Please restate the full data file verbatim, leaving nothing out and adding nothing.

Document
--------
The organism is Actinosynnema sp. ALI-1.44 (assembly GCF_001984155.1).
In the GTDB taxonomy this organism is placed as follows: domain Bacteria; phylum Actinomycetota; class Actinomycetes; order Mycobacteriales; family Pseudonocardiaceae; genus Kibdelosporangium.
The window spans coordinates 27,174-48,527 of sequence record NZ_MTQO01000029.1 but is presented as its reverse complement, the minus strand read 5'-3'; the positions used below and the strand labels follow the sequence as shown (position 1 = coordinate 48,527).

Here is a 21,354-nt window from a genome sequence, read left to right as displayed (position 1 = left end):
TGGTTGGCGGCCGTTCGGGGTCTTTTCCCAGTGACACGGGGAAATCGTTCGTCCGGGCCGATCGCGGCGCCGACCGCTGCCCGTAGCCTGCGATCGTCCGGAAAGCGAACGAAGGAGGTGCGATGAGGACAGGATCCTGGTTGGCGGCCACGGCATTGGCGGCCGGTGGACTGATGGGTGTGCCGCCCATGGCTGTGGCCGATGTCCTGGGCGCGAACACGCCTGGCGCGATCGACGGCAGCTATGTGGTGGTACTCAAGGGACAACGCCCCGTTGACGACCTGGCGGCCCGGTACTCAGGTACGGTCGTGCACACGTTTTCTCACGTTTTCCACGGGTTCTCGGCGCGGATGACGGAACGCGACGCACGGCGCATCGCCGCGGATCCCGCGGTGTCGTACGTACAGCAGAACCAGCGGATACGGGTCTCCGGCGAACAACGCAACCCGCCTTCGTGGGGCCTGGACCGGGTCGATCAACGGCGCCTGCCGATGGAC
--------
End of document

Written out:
The organism is Actinosynnema sp. ALI-1.44 (assembly GCF_001984155.1).
In the GTDB taxonomy this organism is placed as follows: domain Bacteria; phylum Actinomycetota; class Actinomycetes; order Mycobacteriales; family Pseudonocardiaceae; genus Kibdelosporangium.
The window spans coordinates 27,174-48,527 of sequence record NZ_MTQO01000029.1 but is presented as its reverse complement, the minus strand read 5'-3'; the positions used below and the strand labels follow the sequence as shown (position 1 = coordinate 48,527).

Here is a 21,354-nt window from a genome sequence, read left to right as displayed (position 1 = left end):
TGGTTGGCGGCCGTTCGGGGTCTTTTCCCAGTGACACGGGGAAATCGTTCGTCCGGGCCGATCGCGGCGCCGACCGCTGCCCGTAGCCTGCGATCGTCCGGAAAGCGAACGAAGGAGGTGCGATGAGGACAGGATCCTGGTTGGCGGCCACGGCATTGGCGGCCGGTGGACTGATGGGTGTGCCGCCCATGGCTGTGGCCGATGTCCTGGGCGCGAACACGCCTGGCGCGATCGACGGCAGCTATGTGGTGGTACTCAAGGGACAACGCCCCGTTGACGACCTGGCGGCCCGGTACTCAGGTACGGTCGTGCACACGTTTTCTCACGTTTTCCACGGGTTCTCGGCGCGGATGACGGAACGCGACGCACGGCGCATCGCCGCGGATCCCGCGGTGTCGTACGTACAGCAGAACCAGCGGATACGGGTCTCCGGCGAACAACGCAACCCGCCTTCGTGGGGCCTGGACCGGGTCGATCAACGGCGCCTGCCGATGGAC